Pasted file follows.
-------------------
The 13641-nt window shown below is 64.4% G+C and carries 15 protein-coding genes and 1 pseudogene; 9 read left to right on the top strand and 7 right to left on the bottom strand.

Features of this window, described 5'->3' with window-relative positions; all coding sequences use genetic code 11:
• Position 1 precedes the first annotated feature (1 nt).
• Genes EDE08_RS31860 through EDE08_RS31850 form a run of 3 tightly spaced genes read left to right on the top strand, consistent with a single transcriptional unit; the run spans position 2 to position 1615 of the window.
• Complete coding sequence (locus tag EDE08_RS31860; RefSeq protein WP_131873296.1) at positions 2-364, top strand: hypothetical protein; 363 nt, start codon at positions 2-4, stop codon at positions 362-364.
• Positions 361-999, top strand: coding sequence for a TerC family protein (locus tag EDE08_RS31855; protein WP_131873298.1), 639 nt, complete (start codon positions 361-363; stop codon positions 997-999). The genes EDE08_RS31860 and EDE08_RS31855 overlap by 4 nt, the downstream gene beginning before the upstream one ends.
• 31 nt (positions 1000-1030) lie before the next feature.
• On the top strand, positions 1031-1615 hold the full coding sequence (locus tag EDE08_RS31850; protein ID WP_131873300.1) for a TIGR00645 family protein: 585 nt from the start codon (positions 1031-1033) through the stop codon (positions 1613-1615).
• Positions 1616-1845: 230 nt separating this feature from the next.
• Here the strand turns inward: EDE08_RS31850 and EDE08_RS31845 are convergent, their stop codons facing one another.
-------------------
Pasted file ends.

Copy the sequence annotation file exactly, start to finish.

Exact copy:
The 13641-nt window shown below is 64.4% G+C and carries 15 protein-coding genes and 1 pseudogene; 9 read left to right on the top strand and 7 right to left on the bottom strand.

Features of this window, described 5'->3' with window-relative positions; all coding sequences use genetic code 11:
• Position 1 precedes the first annotated feature (1 nt).
• Genes EDE08_RS31860 through EDE08_RS31850 form a run of 3 tightly spaced genes read left to right on the top strand, consistent with a single transcriptional unit; the run spans position 2 to position 1615 of the window.
• Complete coding sequence (locus tag EDE08_RS31860; RefSeq protein WP_131873296.1) at positions 2-364, top strand: hypothetical protein; 363 nt, start codon at positions 2-4, stop codon at positions 362-364.
• Positions 361-999, top strand: coding sequence for a TerC family protein (locus tag EDE08_RS31855; protein WP_131873298.1), 639 nt, complete (start codon positions 361-363; stop codon positions 997-999). The genes EDE08_RS31860 and EDE08_RS31855 overlap by 4 nt, the downstream gene beginning before the upstream one ends.
• 31 nt (positions 1000-1030) lie before the next feature.
• On the top strand, positions 1031-1615 hold the full coding sequence (locus tag EDE08_RS31850; protein ID WP_131873300.1) for a TIGR00645 family protein: 585 nt from the start codon (positions 1031-1033) through the stop codon (positions 1613-1615).
• Positions 1616-1845: 230 nt separating this feature from the next.
• Here the strand turns inward: EDE08_RS31850 and EDE08_RS31845 are convergent, their stop codons facing one another.